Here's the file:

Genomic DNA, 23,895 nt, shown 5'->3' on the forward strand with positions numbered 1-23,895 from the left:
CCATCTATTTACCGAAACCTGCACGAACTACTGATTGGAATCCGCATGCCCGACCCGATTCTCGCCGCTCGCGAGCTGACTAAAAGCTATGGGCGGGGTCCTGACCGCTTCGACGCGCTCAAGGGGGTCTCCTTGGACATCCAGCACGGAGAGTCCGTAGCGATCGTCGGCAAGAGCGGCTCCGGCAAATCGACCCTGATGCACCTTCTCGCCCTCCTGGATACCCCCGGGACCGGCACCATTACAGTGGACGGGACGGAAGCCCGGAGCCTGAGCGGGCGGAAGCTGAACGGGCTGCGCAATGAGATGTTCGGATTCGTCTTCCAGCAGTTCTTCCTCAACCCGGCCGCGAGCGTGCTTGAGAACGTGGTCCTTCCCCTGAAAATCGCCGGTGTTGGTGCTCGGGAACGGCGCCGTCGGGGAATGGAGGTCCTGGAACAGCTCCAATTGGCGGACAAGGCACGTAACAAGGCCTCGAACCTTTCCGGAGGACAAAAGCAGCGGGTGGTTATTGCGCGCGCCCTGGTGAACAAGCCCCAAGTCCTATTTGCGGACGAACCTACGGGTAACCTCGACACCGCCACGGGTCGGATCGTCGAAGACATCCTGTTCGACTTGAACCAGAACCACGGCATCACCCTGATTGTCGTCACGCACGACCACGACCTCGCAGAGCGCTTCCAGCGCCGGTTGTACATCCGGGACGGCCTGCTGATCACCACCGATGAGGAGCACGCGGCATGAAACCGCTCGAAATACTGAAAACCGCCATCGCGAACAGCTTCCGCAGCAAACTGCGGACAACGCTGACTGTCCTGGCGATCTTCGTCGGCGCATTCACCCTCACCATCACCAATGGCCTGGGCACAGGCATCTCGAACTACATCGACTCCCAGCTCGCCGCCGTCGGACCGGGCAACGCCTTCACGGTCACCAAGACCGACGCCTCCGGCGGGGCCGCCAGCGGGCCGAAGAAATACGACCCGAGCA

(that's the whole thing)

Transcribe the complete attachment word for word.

Genomic DNA, 23,895 nt, shown 5'->3' on the forward strand with positions numbered 1-23,895 from the left:
CCATCTATTTACCGAAACCTGCACGAACTACTGATTGGAATCCGCATGCCCGACCCGATTCTCGCCGCTCGCGAGCTGACTAAAAGCTATGGGCGGGGTCCTGACCGCTTCGACGCGCTCAAGGGGGTCTCCTTGGACATCCAGCACGGAGAGTCCGTAGCGATCGTCGGCAAGAGCGGCTCCGGCAAATCGACCCTGATGCACCTTCTCGCCCTCCTGGATACCCCCGGGACCGGCACCATTACAGTGGACGGGACGGAAGCCCGGAGCCTGAGCGGGCGGAAGCTGAACGGGCTGCGCAATGAGATGTTCGGATTCGTCTTCCAGCAGTTCTTCCTCAACCCGGCCGCGAGCGTGCTTGAGAACGTGGTCCTTCCCCTGAAAATCGCCGGTGTTGGTGCTCGGGAACGGCGCCGTCGGGGAATGGAGGTCCTGGAACAGCTCCAATTGGCGGACAAGGCACGTAACAAGGCCTCGAACCTTTCCGGAGGACAAAAGCAGCGGGTGGTTATTGCGCGCGCCCTGGTGAACAAGCCCCAAGTCCTATTTGCGGACGAACCTACGGGTAACCTCGACACCGCCACGGGTCGGATCGTCGAAGACATCCTGTTCGACTTGAACCAGAACCACGGCATCACCCTGATTGTCGTCACGCACGACCACGACCTCGCAGAGCGCTTCCAGCGCCGGTTGTACATCCGGGACGGCCTGCTGATCACCACCGATGAGGAGCACGCGGCATGAAACCGCTCGAAATACTGAAAACCGCCATCGCGAACAGCTTCCGCAGCAAACTGCGGACAACGCTGACTGTCCTGGCGATCTTCGTCGGCGCATTCACCCTCACCATCACCAATGGCCTGGGCACAGGCATCTCGAACTACATCGACTCCCAGCTCGCCGCCGTCGGACCGGGCAACGCCTTCACGGTCACCAAGACCGACGCCTCCGGCGGGGCCGCCAGCGGGCCGAAGAAATACGACCCGAGCA